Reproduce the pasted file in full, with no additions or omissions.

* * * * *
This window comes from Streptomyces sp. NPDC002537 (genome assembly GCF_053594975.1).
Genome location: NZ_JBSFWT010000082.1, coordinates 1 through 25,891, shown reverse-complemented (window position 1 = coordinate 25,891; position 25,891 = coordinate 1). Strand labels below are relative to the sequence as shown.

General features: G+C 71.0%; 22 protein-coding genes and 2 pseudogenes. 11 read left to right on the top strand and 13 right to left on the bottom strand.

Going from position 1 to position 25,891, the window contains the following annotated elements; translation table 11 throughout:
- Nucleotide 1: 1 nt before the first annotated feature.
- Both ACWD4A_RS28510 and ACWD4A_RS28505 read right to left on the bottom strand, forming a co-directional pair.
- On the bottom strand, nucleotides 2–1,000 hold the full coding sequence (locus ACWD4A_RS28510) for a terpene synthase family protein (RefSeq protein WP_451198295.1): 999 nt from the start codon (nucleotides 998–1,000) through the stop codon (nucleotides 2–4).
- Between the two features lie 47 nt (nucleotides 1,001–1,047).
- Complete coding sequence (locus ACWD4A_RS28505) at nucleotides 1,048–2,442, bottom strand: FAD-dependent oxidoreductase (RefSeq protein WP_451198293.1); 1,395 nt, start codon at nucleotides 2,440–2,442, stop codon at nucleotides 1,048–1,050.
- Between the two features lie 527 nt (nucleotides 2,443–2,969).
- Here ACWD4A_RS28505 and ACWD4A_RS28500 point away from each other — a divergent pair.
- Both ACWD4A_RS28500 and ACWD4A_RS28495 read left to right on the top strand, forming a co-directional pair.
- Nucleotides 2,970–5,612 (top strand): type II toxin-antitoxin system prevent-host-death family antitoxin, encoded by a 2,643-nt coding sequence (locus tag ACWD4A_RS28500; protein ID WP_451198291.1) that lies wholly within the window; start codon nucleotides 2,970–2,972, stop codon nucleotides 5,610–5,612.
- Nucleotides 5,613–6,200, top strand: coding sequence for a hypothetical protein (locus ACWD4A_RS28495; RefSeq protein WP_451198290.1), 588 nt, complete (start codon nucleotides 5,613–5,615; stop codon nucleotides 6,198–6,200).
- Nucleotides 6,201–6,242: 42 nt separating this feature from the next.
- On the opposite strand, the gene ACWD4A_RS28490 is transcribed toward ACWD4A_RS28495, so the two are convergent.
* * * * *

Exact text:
This window comes from Streptomyces sp. NPDC002537 (genome assembly GCF_053594975.1).
Genome location: NZ_JBSFWT010000082.1, coordinates 1 through 25,891, shown reverse-complemented (window position 1 = coordinate 25,891; position 25,891 = coordinate 1). Strand labels below are relative to the sequence as shown.

General features: G+C 71.0%; 22 protein-coding genes and 2 pseudogenes. 11 read left to right on the top strand and 13 right to left on the bottom strand.

Going from position 1 to position 25,891, the window contains the following annotated elements; translation table 11 throughout:
- Nucleotide 1: 1 nt before the first annotated feature.
- Both ACWD4A_RS28510 and ACWD4A_RS28505 read right to left on the bottom strand, forming a co-directional pair.
- On the bottom strand, nucleotides 2–1,000 hold the full coding sequence (locus ACWD4A_RS28510) for a terpene synthase family protein (RefSeq protein WP_451198295.1): 999 nt from the start codon (nucleotides 998–1,000) through the stop codon (nucleotides 2–4).
- Between the two features lie 47 nt (nucleotides 1,001–1,047).
- Complete coding sequence (locus ACWD4A_RS28505) at nucleotides 1,048–2,442, bottom strand: FAD-dependent oxidoreductase (RefSeq protein WP_451198293.1); 1,395 nt, start codon at nucleotides 2,440–2,442, stop codon at nucleotides 1,048–1,050.
- Between the two features lie 527 nt (nucleotides 2,443–2,969).
- Here ACWD4A_RS28505 and ACWD4A_RS28500 point away from each other — a divergent pair.
- Both ACWD4A_RS28500 and ACWD4A_RS28495 read left to right on the top strand, forming a co-directional pair.
- Nucleotides 2,970–5,612 (top strand): type II toxin-antitoxin system prevent-host-death family antitoxin, encoded by a 2,643-nt coding sequence (locus tag ACWD4A_RS28500; protein ID WP_451198291.1) that lies wholly within the window; start codon nucleotides 2,970–2,972, stop codon nucleotides 5,610–5,612.
- Nucleotides 5,613–6,200, top strand: coding sequence for a hypothetical protein (locus ACWD4A_RS28495; RefSeq protein WP_451198290.1), 588 nt, complete (start codon nucleotides 5,613–5,615; stop codon nucleotides 6,198–6,200).
- Nucleotides 6,201–6,242: 42 nt separating this feature from the next.
- On the opposite strand, the gene ACWD4A_RS28490 is transcribed toward ACWD4A_RS28495, so the two are convergent.